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Elizabeth Warren Most Likely VP Pick to Get Dems to Pony Up for Clinton

The smart money may be on Hillary Clinton making a safe, Tim Kaine-ish choice for her running mate, but Democratic voters would be more eager to chip
Image: Senator Elizabeth Warren
Democratic U.S. presidential candidate Hillary Clinton stands along side US Senator Elizabeth Warren at a campaign rally in Cincinnati, Ohio, U.S. June 27.AARON JOSEFCZYK / Reuters

The smart money may be on Hillary Clinton making a safe, Tim Kaine-ish choice for her running mate, but Democratic voters would be more eager to chip in their own money to support Clinton if she picks Elizabeth Warren, according to a new survey shared with NBC News.

Small-dollar donations to a candidate are one sign of voter enthusiasm. So Iowa-based polling firm RABA Research asked Democratic and Republican voters which potential vice presidential candidates would make them more likely to donate $5 to Clinton or Donald Trump’s campaign.

Bernie Sanders was the top choice for Democrats, with 35 percent picking him, but there’s no indication Clinton is actually considering her primary rival for the spot. Warren, who NBC News has confirmed is being vetted by the Clinton campaign, was a close second choice at 30 percent.

The Massachusetts senator was followed by others said to be on Clinton’s menu of choices: New Jersey Sen. Cory Booker (16 percent), Housing Secretary Julian Castro (14 percent), Ohio Sen. Sherrod Brown (11 percent), Virginia Sen. Tim Kaine (10 percent), Labor Secretary Tom Perez (9 percent) and California Rep. Xavier Becerra (6 percent). Respondents could select multiple options.

Related: Clinton and Warren Demonstrate Power of Their New Alliance

Kaine, a former governor, is the odds-on pick of many analysts, but some in Clinton’s orbit worry he doesn't have the "zing" to excite voters. “Boring is the fastest-growing demographic in this country,” Kaine joked on NBC’s “Meet the Press” Sunday.

An important caveat: Name recognition could also be a factor in these responses, since many of the potential picks are not well known.

Meanwhile, the Republican side is more unsettled, with two-thirds picking “none of the above,” compared to 48 percent of Democratic respondents.

GOP voters’ top three choices in the survey -- Dr. Ben Carson (13 percent), House Speaker Paul Ryan (12 percent) and Ohio Gov. John Kasich (10 percent) -- have either said they’re not interested in sharing a ticket with Trump or thought to not be in consideration.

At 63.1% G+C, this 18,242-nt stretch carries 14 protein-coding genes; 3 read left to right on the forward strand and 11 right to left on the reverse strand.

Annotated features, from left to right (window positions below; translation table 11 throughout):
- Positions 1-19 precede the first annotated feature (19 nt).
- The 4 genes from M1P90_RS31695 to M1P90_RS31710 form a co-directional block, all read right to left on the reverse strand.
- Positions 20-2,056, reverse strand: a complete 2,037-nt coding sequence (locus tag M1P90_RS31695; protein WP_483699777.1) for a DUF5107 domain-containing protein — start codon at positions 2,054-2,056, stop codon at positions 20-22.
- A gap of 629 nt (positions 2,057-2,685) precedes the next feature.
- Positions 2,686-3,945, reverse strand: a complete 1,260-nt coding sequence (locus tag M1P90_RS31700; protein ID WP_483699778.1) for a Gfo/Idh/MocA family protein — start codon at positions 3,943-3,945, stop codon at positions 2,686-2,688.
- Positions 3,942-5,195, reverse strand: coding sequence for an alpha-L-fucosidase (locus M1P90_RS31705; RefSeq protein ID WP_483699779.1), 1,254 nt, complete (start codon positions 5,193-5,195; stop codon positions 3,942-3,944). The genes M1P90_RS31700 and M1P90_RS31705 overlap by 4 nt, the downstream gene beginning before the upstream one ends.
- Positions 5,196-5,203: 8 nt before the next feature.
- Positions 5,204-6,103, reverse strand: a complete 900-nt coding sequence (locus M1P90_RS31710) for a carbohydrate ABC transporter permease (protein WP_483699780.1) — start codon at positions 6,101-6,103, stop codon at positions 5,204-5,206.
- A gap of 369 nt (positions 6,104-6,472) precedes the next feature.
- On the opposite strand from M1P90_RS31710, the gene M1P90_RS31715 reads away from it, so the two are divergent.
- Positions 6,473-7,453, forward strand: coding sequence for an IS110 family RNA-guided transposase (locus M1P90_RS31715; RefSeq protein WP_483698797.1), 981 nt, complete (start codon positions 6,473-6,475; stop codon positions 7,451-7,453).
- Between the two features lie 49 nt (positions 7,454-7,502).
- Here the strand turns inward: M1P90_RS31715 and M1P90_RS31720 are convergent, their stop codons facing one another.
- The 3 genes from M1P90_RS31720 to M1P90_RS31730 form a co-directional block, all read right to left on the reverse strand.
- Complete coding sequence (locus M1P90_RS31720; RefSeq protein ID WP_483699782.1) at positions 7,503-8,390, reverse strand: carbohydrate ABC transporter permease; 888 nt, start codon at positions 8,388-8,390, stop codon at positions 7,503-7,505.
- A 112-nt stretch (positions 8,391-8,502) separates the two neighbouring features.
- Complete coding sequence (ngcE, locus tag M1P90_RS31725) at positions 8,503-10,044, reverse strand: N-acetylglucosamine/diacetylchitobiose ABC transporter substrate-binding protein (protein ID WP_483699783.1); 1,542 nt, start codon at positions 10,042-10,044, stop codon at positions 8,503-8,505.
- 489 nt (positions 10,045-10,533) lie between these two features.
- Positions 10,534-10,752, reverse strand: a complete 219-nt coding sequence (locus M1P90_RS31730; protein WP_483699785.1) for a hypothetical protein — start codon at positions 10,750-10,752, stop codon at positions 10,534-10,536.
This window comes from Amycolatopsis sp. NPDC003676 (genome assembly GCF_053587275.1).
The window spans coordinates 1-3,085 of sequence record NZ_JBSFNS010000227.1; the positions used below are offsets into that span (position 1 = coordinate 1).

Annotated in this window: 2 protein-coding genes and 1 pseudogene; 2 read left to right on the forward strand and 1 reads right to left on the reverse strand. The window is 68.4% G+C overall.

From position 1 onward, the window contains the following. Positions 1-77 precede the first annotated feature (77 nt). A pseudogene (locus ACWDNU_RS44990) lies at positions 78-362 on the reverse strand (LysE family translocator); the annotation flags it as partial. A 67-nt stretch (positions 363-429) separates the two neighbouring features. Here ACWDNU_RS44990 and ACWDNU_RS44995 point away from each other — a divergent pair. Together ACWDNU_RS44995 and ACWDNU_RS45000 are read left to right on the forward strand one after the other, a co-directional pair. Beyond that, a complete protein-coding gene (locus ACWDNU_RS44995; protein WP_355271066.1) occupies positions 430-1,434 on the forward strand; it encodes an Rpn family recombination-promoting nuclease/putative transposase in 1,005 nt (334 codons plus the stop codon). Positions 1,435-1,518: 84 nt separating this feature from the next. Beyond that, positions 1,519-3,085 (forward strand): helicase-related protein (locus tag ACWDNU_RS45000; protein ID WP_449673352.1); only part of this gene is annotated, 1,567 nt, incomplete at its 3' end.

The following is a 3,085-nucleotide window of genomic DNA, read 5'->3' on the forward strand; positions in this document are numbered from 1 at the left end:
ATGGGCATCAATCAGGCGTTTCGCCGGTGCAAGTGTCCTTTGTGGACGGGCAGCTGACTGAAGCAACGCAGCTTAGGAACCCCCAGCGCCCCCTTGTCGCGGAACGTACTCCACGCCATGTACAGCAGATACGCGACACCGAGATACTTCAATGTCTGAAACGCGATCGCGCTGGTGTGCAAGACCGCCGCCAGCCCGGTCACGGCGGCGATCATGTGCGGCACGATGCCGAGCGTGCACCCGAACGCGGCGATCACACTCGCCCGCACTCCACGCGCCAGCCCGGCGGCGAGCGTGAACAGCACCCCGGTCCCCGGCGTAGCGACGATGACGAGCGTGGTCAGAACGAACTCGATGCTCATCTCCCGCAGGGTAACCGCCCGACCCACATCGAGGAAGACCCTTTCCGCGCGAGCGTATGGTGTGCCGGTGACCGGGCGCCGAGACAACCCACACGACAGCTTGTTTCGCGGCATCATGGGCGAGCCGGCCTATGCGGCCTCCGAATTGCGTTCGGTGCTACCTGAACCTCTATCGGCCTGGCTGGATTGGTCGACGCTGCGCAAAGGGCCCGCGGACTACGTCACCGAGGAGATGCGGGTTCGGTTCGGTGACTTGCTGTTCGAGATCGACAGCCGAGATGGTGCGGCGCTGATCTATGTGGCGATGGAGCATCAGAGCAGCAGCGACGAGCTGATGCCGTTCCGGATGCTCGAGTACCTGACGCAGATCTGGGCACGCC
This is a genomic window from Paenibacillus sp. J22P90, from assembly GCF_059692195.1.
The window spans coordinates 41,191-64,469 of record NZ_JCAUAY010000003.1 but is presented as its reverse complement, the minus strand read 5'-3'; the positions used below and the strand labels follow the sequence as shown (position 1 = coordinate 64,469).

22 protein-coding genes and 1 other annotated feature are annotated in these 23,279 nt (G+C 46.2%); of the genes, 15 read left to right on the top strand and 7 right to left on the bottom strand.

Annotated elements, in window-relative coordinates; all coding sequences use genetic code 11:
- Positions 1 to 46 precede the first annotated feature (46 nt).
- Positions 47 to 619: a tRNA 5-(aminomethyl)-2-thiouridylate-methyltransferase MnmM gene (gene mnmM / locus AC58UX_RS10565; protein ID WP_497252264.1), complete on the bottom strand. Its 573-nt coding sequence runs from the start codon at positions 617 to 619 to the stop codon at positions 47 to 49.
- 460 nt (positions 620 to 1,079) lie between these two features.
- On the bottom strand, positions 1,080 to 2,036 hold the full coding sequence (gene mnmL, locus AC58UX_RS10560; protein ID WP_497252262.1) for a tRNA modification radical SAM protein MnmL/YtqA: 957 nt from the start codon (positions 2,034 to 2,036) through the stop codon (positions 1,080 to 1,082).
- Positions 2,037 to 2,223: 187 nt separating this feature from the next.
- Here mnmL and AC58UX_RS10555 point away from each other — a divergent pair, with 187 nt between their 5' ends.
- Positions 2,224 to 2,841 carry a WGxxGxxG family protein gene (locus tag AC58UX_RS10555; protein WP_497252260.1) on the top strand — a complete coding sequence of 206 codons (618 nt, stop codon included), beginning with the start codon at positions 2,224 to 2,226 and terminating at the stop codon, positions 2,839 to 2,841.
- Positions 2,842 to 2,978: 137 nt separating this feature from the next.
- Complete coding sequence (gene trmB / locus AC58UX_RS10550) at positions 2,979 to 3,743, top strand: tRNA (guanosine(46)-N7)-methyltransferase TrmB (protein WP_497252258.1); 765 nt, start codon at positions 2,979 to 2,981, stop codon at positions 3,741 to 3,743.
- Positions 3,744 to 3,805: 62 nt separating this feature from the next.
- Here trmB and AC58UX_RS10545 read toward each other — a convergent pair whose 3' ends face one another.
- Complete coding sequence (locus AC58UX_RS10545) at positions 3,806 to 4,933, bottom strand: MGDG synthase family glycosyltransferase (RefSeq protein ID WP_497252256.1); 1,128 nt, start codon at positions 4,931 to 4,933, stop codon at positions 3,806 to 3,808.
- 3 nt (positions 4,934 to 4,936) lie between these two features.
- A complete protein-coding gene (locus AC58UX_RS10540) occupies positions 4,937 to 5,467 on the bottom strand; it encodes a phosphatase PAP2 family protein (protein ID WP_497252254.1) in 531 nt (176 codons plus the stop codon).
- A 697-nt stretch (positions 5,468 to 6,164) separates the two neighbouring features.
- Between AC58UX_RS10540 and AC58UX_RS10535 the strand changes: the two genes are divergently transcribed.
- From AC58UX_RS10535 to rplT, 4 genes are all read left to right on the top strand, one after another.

Former House Speaker Newt Gingrich, a more likely running mate, comes in fourth with 9 percent of respondents saying they’d chip in $5 if Trump chose him. Gingrich was followed by Sarah Palin (8 percent), Chris Christie (7 percent), New Mexico Gov. Susana Martinez (5 percent), Sen. Jeff Sessions (3 percent), Sen. Joni Ernst (2 percent), and Sen. John Thune (2 percent).

Trump’s thinking on running mates is murky, since he is taking a nontraditional approach to the selection, but Thune and Christie are in the top tier, according to NBC News, along with Sen. Bob Corker and Florida Gov. Rick Scott, whose names did not appear on the survey.

Related: Who Will Donald Trump Pick as His VP?

Online donations have become a major source of campaign cash, with Obama raising $690 million online in 2012 and Mitt Romney coming close to $200 million.

“This response indicates Hillary Clinton could dramatically increase her current fundraising advantage over Donald Trump were she to pick Bernie Sanders or Elizabeth Warren,” said Brad Anderson, a former Obama adviser and partner at RABA Research. “As for Trump, voters appear unenthused when presented with vice presidential prospects, meaning he might have to reach far outside the box to harness online donor enthusiasm.”

RABA was founded by a bipartisan group of veteran Iowa operatives, including Republicans David Kochel and Tim Albrecht and Democrats Anderson and John Davis.

The national poll surveyed 626 participants online, where most small donations are made, on June 27, 2016. The margin of error is +/- 4. Those who said they would not considering making a donation at all were removed from the rest of the survey.